Editorial: It can happen here too

June 13, 2014 

Monday’s news about an Internet relationship that resulted in human trafficking charges in Zebulon is the stuff of tabloid fodder.

We’ve heard many people in recent days express surprise that, in Zebulon, a man would instigate an online affair, lure a woman from Europe and then hold her captive upon her arrival.

While Robert Whiteside’s guilt or innocence is still to be proven, the case reminds us that Internet crimes can begin right here in eastern Wake County. The Internet is in place here. There are no roadblocks that keep people in small towns from accessing people in the world’s largest, most remote cities anywhere in the world.

It’s also worth noting that, for all the advances of technology and all the ease of access to information (remember the telephone book?) we must be careful who we deal with online.

It’s virtually impossible to know what someone’s motivations are when you can’t see them, or hear them, or judge their surroundings.

A so we encourage everyone to approach Internet relationships cautiously. Even among friends the written word, or an embarrassing photograph can cause hurt or, in some cases, harm.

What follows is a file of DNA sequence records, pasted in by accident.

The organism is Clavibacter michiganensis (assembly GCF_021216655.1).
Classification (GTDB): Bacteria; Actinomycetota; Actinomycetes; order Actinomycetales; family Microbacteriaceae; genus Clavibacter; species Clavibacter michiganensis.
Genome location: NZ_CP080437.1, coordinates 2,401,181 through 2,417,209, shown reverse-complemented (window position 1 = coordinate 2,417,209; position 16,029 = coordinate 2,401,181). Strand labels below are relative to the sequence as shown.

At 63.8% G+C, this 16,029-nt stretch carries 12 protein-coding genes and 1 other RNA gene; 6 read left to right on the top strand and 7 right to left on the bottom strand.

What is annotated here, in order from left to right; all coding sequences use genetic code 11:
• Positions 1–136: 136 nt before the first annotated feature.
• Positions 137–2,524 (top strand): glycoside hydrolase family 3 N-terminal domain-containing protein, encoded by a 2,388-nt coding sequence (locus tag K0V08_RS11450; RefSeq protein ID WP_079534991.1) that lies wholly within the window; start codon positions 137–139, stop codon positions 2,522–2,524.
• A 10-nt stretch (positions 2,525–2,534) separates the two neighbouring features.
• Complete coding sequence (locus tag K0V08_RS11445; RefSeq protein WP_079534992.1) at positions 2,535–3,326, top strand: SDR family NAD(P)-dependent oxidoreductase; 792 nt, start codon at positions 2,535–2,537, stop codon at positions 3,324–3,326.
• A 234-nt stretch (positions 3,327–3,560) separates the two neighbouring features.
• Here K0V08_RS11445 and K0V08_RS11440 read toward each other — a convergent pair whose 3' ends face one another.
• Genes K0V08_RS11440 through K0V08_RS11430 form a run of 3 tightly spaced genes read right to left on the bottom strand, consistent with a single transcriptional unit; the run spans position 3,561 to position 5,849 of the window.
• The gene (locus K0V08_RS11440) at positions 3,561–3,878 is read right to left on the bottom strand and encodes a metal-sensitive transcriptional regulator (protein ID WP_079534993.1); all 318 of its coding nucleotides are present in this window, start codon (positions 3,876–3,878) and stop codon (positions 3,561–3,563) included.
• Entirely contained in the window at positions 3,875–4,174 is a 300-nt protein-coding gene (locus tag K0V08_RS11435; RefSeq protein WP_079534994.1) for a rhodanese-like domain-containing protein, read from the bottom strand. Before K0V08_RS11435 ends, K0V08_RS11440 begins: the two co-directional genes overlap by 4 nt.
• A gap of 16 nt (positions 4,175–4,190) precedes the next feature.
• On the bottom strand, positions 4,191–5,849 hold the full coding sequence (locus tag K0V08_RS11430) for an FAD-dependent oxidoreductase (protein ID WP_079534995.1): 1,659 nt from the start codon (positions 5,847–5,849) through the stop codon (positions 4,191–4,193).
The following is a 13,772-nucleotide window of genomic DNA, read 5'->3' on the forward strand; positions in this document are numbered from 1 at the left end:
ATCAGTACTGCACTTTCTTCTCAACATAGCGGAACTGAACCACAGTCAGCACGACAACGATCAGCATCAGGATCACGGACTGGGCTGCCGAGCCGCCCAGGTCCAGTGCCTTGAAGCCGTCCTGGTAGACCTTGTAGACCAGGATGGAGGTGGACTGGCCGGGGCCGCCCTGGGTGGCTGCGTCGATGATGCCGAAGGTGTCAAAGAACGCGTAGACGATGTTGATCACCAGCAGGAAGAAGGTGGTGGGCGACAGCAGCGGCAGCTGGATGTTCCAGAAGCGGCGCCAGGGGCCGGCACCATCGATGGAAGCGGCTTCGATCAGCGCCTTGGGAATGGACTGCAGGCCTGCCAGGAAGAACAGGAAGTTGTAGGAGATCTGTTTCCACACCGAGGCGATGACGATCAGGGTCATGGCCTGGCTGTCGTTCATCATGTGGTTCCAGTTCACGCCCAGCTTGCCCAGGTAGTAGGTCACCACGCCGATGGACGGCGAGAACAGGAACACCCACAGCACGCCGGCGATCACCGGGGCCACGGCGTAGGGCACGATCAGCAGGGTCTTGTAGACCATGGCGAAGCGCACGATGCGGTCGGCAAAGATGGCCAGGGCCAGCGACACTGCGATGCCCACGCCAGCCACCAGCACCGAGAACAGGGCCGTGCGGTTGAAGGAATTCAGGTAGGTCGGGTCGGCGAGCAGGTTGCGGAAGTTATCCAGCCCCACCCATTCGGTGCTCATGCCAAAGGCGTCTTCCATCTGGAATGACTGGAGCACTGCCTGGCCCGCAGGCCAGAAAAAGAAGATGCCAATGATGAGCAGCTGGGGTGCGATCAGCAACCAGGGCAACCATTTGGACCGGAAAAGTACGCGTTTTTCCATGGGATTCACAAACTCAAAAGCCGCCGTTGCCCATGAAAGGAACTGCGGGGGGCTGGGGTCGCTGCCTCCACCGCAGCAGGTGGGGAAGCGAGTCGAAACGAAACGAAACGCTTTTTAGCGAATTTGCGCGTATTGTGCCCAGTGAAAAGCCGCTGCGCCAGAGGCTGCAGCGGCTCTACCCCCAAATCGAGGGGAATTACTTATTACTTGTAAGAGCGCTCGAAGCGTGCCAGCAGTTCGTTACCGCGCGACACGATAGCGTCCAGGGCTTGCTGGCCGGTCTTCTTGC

For many years, warnings like this have been dedicated to children and their use of the Internet. Not as worldly and wise as their adult role models, children can be particularly susceptible to a corrupt person on the other end of an Internet hookup.

This week’s Zebulon incident reminds us that children aren’t necessarily the only victims of Internet crimes. Adults, too, can be taken by surprise if they don’t exercise due caution.

So be careful what you put online. Consider the sites you visit and whether you would want to be seen actively involved in those sites. If the answer is no, then it’s a pretty safe bet you shouldn’t be there.

Renew your commitment regarding the sharing of private personal information about yourself.

The more you can limit your exposure to some would-be crook, the less likely you are to fall prey to some stranger on the Internet who’s offering something that’s too good to be true.

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